Iran’s A Separation has just cleaned up at this year’s Asian Film Awards. Before which it had won both the Academy Award and the Golden Globe for Best foreign-language film. And last year it similarly triumphed at the Berlin Film Festival where it first surfaced. So there you are then. Sometimes good guys do come first.
This is Farhadi’s fifth film, but his first to break through internationally. Before which he’d worked extensively in theatre. So it’s unsurprising to hear him site Ingmar Bergman as a key influence in the interview he gives on the dvd extras, and to hear him alluding to Scenes From A Marriage from 1973. Impressively, it’s a comparison that A Separation comfortably merits.
According to Jan Fleischer, the National Film School’s script guru in London, a well told story needs to move through five distinct phases: Exposition, where we are introduced to the various elements of the story, Conflict, Crisis, Catastrophe, and finally Catharsis, as the story is brought to a definitive end.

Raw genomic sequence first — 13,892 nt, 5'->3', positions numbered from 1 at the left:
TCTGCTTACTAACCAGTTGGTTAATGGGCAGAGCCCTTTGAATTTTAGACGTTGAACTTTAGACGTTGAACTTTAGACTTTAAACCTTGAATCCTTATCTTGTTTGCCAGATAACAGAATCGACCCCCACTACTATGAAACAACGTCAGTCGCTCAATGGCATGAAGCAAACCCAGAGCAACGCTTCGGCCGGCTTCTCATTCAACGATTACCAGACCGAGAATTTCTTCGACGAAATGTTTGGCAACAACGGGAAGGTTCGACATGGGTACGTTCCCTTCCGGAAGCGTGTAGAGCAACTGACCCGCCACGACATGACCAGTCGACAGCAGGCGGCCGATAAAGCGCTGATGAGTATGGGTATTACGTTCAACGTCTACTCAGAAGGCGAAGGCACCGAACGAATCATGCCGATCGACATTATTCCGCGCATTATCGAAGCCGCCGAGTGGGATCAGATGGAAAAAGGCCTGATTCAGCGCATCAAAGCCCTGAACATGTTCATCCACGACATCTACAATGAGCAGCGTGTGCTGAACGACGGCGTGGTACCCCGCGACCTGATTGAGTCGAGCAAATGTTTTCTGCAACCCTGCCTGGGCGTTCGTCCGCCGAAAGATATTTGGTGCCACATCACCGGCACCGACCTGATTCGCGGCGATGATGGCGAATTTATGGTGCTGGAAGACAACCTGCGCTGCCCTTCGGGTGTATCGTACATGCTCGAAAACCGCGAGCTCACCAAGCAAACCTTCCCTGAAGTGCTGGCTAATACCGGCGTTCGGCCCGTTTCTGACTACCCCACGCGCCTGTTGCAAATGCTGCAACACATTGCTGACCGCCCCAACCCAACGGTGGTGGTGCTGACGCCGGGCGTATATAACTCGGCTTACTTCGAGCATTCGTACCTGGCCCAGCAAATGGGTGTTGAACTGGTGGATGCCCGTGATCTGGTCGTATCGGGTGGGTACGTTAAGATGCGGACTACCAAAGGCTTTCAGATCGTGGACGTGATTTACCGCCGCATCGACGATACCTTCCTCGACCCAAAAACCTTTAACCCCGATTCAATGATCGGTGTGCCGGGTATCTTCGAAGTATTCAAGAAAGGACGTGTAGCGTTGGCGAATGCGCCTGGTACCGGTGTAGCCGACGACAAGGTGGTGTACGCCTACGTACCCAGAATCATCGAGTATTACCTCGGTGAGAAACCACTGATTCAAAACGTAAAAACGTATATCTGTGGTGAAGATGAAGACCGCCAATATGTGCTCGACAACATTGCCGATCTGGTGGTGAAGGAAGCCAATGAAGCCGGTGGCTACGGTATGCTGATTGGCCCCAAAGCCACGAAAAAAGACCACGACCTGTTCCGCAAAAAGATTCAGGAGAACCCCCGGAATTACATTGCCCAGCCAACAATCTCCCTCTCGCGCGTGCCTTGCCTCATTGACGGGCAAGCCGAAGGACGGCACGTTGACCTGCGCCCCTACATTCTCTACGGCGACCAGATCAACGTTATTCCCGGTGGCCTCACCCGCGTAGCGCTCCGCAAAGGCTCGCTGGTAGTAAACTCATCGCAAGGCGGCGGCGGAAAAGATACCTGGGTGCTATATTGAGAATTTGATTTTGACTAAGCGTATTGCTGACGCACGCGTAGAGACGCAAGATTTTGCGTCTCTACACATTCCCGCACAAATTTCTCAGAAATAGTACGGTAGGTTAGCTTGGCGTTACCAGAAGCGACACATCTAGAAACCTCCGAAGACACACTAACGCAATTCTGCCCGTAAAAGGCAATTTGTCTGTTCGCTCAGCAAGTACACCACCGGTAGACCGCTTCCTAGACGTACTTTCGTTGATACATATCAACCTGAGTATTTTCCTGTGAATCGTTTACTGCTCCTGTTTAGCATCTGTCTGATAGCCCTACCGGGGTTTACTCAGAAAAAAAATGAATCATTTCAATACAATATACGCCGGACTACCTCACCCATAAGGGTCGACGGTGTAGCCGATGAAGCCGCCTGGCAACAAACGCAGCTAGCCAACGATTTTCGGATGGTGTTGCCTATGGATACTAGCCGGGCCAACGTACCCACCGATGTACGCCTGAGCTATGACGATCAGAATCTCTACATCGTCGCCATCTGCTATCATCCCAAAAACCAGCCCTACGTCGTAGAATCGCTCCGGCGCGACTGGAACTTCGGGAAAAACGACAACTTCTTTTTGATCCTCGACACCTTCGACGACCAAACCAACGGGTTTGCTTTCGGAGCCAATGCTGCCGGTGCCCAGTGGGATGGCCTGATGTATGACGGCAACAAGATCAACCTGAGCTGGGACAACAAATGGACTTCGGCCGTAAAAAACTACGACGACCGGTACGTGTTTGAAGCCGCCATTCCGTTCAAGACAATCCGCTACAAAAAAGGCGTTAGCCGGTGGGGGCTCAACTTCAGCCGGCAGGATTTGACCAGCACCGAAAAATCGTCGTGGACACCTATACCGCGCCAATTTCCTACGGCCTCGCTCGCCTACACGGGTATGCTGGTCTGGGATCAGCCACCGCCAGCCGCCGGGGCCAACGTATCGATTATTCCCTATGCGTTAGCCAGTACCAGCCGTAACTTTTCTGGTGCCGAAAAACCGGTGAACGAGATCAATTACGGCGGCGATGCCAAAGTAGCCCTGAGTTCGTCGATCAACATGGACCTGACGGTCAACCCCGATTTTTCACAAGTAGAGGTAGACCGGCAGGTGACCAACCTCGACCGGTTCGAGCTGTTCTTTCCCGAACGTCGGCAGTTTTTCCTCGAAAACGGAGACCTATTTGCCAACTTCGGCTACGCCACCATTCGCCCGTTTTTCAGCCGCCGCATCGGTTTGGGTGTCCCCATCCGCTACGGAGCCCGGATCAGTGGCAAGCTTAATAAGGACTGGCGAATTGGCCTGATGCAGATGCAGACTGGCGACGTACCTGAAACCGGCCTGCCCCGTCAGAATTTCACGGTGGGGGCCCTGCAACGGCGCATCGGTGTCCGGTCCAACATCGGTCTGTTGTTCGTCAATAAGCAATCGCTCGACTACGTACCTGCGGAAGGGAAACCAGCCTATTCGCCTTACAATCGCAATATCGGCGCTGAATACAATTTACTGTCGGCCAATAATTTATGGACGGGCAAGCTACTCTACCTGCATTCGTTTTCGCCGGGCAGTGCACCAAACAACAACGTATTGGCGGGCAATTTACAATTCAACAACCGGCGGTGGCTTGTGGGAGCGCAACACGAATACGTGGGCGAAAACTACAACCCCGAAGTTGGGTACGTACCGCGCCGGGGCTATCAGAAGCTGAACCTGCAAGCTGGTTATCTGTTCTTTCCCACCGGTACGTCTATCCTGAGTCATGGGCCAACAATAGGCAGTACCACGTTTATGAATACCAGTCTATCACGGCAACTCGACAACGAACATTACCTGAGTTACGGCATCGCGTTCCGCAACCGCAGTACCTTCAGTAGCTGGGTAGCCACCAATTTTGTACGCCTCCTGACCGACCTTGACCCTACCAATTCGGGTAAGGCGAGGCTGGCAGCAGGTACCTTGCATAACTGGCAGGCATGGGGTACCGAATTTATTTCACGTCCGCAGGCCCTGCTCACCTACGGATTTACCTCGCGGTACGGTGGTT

This film illustrates that dynamic progression brilliantly. Indeed, it’s a long time since I’ve seen quite so much plot shoehorned into to a single story.
Practically every scene turns, as yet more twists are revealed and yet another surprise is unveiled. Which might have proved problematic, were it not all handled so very deftly, and in such a subtle, nuanced and all too believable way.
This is what Strindberg meant in his famous introduction to Miss Julie, where he wrote of his longing to see drama performed as if in front of a fourth wall. So seamless and confident are the performances and the direction here that you find yourself perched forever on the edge of your seat, watching as two families descend into all too avoidable tragedy.
Robert McKee maintains that the reason that Bergman is one of the most important film makers of the 20th century is because he was one of its greatest scriptwriters. If A Separation is anything to go by, Asghar Farhadi might very well be heading down a similar path.
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